The US and five Arab states have launched the first air strikes against Islamic State (IS) targets within Syria.
Pentagon Press Secretary Navy Adm. John Kirby said in a statement that the overnight strikes were “a mix of fighter and bomber aircraft and Tomahawk Land Attack missiles”. They were part of the US military strategy to “degrade and ultimately destroy” IS, and follow the 190 air strikes launched in Iraq since August.
Arab countries Bahrain, Jordan, Qatar, Saudi Arabia and the United Arab Emirates either “participated in or supported” the strikes, according to US Central Command (Centcom).
Six of the fourteen strikes focused on Raqqa, the de-facto capital of the Islamic State, with the other eight targeting other IS locations including Deir al-Zour, Hassakeh, Abu Kamal, Tabgha, Ein Essa, and Tall al-Abyad on the Turkish border.
Before the strikes were officially announced by the Pentagon, users of social media in Raqqa reported huge explosions in the city, which they presumed may have been the start of US air strikes.
Raqqa resident Abdulkader Hariri tweeted:
“Huge explosions shook the city in what might be the beginning of US airstrikes on ISIS HQs in Raqqa
“The airstrikes 5/6 concentrated near the ‘governorate building’ ISIS’s main HQ. Meanwhile, sounds of warplanes can be heard clearly”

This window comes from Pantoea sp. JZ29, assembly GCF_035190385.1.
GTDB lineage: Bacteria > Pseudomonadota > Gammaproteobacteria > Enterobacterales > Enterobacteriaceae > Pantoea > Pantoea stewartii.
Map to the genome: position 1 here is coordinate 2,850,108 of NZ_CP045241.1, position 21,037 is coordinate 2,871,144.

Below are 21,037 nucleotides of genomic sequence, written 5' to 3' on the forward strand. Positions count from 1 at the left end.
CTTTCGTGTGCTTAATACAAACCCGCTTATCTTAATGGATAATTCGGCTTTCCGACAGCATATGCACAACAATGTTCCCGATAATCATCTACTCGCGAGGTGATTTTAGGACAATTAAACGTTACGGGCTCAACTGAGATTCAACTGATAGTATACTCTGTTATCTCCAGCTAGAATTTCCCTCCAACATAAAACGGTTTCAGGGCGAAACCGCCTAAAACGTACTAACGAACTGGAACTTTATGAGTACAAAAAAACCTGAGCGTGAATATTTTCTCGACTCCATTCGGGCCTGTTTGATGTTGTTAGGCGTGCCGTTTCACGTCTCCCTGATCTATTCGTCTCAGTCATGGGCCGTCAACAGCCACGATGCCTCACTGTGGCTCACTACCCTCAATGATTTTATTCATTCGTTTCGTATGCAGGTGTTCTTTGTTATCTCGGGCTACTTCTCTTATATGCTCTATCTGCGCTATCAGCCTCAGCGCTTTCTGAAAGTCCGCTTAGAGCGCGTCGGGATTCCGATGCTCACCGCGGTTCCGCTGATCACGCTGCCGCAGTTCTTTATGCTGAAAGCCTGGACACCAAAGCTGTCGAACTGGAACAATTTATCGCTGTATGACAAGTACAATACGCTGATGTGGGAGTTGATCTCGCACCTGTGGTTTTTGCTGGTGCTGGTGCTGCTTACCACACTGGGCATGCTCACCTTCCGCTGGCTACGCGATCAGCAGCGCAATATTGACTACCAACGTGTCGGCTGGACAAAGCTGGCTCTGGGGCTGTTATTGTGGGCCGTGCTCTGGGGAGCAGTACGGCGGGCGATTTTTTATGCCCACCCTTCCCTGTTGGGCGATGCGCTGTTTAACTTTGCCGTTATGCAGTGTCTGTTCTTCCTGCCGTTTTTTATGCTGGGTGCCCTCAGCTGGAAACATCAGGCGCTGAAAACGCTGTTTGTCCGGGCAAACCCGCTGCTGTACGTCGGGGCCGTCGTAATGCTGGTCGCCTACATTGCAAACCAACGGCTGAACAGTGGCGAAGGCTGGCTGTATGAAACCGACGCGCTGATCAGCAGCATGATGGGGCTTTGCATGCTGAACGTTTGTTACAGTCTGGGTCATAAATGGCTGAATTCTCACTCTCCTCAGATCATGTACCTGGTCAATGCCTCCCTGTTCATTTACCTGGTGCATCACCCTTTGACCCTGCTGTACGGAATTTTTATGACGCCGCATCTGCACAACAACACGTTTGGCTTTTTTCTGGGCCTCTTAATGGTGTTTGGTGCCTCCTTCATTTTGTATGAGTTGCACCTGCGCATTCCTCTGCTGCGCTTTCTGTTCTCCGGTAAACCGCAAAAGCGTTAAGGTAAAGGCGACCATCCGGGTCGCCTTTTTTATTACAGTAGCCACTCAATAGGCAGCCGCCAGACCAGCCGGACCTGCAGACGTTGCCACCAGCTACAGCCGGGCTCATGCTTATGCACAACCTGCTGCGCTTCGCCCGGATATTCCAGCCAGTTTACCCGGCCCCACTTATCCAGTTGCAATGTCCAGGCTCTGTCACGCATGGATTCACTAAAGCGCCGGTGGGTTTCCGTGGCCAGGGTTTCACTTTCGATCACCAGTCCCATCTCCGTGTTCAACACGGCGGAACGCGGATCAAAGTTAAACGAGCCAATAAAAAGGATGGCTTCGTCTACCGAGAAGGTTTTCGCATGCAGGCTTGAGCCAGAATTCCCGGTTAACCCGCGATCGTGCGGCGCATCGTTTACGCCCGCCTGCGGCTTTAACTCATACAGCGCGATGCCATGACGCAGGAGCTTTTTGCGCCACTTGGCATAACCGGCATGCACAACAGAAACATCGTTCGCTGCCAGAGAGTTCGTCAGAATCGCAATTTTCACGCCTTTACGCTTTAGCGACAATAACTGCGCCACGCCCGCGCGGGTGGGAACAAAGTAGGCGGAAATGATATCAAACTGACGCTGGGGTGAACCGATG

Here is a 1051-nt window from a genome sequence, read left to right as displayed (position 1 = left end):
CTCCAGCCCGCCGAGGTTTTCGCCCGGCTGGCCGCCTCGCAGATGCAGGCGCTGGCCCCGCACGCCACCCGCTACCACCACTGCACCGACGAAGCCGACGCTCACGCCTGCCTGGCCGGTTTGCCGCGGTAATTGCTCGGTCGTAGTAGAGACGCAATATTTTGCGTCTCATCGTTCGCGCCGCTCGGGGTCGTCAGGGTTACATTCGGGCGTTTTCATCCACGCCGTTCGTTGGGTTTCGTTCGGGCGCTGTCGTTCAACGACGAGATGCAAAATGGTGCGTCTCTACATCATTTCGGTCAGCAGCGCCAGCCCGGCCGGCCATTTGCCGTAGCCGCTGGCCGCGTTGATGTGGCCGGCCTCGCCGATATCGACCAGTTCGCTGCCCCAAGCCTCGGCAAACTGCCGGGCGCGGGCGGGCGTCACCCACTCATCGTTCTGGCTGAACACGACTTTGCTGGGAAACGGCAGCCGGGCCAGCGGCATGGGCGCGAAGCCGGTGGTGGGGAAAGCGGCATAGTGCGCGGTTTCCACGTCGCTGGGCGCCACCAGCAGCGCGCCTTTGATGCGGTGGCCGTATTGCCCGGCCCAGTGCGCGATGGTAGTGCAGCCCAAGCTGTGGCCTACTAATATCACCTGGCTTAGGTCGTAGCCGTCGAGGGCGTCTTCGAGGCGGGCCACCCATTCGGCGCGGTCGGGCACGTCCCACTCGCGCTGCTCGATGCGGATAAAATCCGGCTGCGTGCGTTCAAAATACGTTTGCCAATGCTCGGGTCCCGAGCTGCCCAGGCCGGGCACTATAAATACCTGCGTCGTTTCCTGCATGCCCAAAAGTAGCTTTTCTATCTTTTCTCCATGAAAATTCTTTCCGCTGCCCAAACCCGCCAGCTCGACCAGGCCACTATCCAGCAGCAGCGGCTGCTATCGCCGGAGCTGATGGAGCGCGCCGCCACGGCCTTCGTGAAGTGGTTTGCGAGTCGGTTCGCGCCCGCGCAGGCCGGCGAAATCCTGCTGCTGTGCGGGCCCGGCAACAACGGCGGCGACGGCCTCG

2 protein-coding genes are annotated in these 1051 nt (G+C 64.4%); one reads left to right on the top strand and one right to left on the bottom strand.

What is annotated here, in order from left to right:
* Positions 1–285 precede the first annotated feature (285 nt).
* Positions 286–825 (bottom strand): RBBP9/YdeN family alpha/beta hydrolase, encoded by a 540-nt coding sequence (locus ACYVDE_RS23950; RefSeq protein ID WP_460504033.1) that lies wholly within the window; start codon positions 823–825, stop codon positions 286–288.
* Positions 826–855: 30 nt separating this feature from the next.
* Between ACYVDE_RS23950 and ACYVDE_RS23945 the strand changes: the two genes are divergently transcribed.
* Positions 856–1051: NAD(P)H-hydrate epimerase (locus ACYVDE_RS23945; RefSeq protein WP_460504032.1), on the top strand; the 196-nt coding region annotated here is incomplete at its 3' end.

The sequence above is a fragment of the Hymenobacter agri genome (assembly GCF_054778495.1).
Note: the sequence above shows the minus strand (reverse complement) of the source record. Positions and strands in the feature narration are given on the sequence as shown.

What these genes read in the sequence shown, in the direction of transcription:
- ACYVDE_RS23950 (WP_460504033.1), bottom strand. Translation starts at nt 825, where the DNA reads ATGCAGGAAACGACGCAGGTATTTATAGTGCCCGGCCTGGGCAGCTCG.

The US Navy has released footage of the launch of Tomahwak land attack missiles from the USS Philippine Sea, which struck positions within Syria:
Alleged footage of the impacts of the strikes on Raqqa has also emerged online:
The strikes also targeted locations held by “Khorasan”, a network of al-Qaeda veterans in Idlib province, west of Aleppa, who the US claims are plotting imminent attacks against the West, and Jabhat al-Nusra, another al-Qaeda affiliate that has long worked with more moderate Syrian fighters to attack the regime.
The Syrian government said that they were informed of the air strikes before they took place, but had not consented to their use on its territory.
The US has ruled out working alongside Syrian President Bashar al-Assad in destroying IS targets, and has previously said that he had no legitimacy to rule after using chemical weapons on his own people.
The air strikes will have enraged many IS militants that saw Raqqa as a safe haven, but IS said that they were expecting them and had already dispersed a number of their key assets. However, the strikes have shown that despite its strong rhetoric, IS does not have the capability to take on US air power.
According to the London-based Syrian Observatory for Human Rights, the strikes killed more than 20 IS militants in Raqqa, as well as 30 al-Qaeda-linked militants and eleven civilians, including four children, in Aleppo.
Syrian Opposition Coalition president Hadi al-Bahra welcomed the strikes but said that they were not enough to defeat extremism for good, which needs “moderate, inclusive Syrian governance” that prevents the resurgence of extremism. Bahra is due to address the UN on Wednesday to ask for further military assistance in fighting IS in Aleppo and the Assad regime in Damascus.